• If your child is in a crib, ALWAYS keep the side rails up. Don't step away even for a moment without them up - accidents always happen when you least expect it.

  • Be aware of the danger of bunk beds, and don't buy them. If you do have them already, make sure there is a side rail that is in place at night, and that the bed has a sturdy frame.

  • Automobile safety - Be sure that the car seat you are using for your child is a proper fit for their height and weight. If it's an incorrect fit this can be dangerous, and may do more harm than good. You can check with your local police station to find out where you can have the car seat checked for proper fit at no charge. You can also ask your pediatrician's office for their advice.

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RSD/CRPS and Your Atlanta Personal Injury Case - Becoming Your Own Best Advocate

As a personal injury attorney here in Atlanta, Georgia, who specializes in RSD/CRPS (Reflexive Sympathetic Dystrophy/Complex Regional Pain Syndrome) cases, I see many clients who are sufferers of chronic pain. In many instances these clients have had to visit multiple doctors and medical facilities over a number of years before being properly diagnosed with RSD/CRPS. Therefore I wanted to emphasize how very important it is for you to become your own advocate and to take charge of your own medical treatment. Doing so can lead to early diagnosis and therapy, and early detection and treatment is key in reducing the severity of the condition. You know your body better than anyone else, doctor or otherwise. RSDSA (Reflex Sympathetic Dystrophy Syndrome Association) has an excellent video entitled "Yes You Can - Becoming Your Own Advocate". Below are some tips from the video describing things you can do to become your own best advocate.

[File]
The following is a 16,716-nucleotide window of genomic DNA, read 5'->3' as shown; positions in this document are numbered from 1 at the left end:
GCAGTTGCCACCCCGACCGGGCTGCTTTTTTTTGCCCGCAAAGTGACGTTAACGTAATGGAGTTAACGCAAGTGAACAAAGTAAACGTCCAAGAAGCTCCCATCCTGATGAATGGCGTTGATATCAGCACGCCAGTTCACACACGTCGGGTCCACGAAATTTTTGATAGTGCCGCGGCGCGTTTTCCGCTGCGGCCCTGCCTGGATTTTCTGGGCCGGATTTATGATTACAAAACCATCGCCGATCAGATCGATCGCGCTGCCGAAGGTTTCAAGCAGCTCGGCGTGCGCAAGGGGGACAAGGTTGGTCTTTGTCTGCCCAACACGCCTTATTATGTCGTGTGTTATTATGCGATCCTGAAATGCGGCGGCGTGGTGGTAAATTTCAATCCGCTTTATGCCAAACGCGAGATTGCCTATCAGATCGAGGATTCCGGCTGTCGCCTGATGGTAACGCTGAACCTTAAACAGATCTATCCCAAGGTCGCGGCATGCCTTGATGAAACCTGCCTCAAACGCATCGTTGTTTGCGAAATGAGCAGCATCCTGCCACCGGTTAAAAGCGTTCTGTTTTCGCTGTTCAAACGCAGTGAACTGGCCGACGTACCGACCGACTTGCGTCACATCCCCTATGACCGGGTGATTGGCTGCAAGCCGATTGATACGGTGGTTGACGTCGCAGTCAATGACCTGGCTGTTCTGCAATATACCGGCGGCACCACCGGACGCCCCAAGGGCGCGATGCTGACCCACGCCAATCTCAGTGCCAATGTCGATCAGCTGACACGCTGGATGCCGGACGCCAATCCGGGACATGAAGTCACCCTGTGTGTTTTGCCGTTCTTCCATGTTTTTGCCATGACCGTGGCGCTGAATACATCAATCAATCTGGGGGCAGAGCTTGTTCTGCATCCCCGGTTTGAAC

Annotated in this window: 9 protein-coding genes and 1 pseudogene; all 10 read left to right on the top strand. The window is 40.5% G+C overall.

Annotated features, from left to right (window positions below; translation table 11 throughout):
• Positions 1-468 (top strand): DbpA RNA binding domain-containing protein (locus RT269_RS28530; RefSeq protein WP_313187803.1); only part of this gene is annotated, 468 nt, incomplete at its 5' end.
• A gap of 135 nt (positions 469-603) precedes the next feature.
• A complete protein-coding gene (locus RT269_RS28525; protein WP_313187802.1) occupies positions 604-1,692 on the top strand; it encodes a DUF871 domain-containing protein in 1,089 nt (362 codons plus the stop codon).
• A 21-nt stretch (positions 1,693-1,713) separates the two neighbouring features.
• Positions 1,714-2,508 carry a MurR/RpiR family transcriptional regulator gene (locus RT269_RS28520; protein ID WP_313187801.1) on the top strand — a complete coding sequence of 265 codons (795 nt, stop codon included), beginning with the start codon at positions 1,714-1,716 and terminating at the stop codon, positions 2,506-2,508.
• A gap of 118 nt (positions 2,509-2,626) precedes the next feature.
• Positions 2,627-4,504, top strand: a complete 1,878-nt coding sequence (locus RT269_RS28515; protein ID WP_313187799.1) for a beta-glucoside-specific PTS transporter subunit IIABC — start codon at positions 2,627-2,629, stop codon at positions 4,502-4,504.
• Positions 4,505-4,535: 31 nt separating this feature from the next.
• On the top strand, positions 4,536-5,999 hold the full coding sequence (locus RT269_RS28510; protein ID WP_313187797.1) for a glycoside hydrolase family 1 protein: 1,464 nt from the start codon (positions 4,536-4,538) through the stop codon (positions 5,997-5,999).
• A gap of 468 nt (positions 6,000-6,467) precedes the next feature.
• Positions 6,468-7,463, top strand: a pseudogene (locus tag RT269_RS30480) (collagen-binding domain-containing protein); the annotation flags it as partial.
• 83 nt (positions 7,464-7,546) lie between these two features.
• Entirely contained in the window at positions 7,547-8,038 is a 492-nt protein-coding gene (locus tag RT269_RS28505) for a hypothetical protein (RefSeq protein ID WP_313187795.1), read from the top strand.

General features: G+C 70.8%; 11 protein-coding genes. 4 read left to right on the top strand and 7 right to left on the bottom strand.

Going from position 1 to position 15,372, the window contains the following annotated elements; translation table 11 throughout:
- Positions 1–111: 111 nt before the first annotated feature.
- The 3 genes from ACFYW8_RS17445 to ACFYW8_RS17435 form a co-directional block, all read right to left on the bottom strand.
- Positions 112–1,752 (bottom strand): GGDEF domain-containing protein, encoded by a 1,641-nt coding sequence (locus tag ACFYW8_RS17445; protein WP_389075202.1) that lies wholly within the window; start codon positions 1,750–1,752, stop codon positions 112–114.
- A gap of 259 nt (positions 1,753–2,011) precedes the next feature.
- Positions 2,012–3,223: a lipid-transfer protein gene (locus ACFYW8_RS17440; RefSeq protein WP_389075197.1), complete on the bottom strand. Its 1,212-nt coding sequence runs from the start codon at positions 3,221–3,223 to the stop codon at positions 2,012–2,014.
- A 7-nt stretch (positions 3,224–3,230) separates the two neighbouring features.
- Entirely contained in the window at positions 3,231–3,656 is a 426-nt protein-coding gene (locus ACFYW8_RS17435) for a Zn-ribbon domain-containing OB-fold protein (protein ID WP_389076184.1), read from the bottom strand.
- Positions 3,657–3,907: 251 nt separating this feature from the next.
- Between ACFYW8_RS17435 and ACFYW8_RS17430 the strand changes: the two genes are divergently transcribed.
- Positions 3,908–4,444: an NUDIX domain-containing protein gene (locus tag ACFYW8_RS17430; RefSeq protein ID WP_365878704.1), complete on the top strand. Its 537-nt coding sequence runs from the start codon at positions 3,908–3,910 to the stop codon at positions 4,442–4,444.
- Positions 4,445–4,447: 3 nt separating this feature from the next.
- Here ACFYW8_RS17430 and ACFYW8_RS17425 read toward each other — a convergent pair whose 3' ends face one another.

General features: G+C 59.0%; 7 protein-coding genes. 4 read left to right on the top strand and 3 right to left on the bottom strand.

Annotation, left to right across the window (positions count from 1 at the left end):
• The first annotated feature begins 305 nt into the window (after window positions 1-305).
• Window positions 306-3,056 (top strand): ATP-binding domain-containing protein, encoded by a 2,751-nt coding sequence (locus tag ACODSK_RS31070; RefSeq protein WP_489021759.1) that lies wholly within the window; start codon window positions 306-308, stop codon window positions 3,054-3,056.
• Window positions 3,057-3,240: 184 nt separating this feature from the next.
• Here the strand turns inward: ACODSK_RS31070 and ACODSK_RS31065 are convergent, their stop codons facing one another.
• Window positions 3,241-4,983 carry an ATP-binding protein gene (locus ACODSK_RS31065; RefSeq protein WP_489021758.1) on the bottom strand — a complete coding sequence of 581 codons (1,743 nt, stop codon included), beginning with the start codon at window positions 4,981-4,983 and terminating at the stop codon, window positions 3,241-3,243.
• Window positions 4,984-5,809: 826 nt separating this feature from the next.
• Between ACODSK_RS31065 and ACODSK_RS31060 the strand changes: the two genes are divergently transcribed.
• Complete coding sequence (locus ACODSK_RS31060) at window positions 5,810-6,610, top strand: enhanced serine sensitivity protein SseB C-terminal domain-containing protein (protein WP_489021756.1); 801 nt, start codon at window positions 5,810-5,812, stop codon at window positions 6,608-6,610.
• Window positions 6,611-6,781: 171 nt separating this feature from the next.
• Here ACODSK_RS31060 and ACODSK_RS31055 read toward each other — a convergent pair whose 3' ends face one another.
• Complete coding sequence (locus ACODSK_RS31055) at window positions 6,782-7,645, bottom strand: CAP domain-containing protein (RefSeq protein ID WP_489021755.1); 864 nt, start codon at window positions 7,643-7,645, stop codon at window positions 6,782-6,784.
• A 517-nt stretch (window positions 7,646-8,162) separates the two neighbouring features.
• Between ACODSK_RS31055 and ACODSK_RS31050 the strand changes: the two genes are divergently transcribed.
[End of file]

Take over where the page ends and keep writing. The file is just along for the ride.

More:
• Once you have been diagnosed, it's important to understand as much as you can about the condition. Surf the web, read books, talk with others who have the condition. Get as much information as you can about the different available treatments, and take them to your doctor and discuss with him/her. Also have a list of any questions regarding points you may not understand. Because your time spent with the doctor is brief, you need to try to maximize it as much as possible.

  • Keep a pain journal - Have a system to measure your pain on a daily basis, and always write it down. Many people use a scale of 1 to 10, with 1 being the least severe pain and 10 being the most extreme pain. Then when you visit your doctor, be sure to take this with you so that you can figure out any patterns... times when you have more pain, perhaps activities which cause you more pain, etc.

  • Make a list of what's wrong, what's hurting, what are you having trouble with - perhaps you now have physical limitations as to what you can accomplish. What's changed since your last doctor visit? Once again, remember to always take your pain journal with you to the appointment.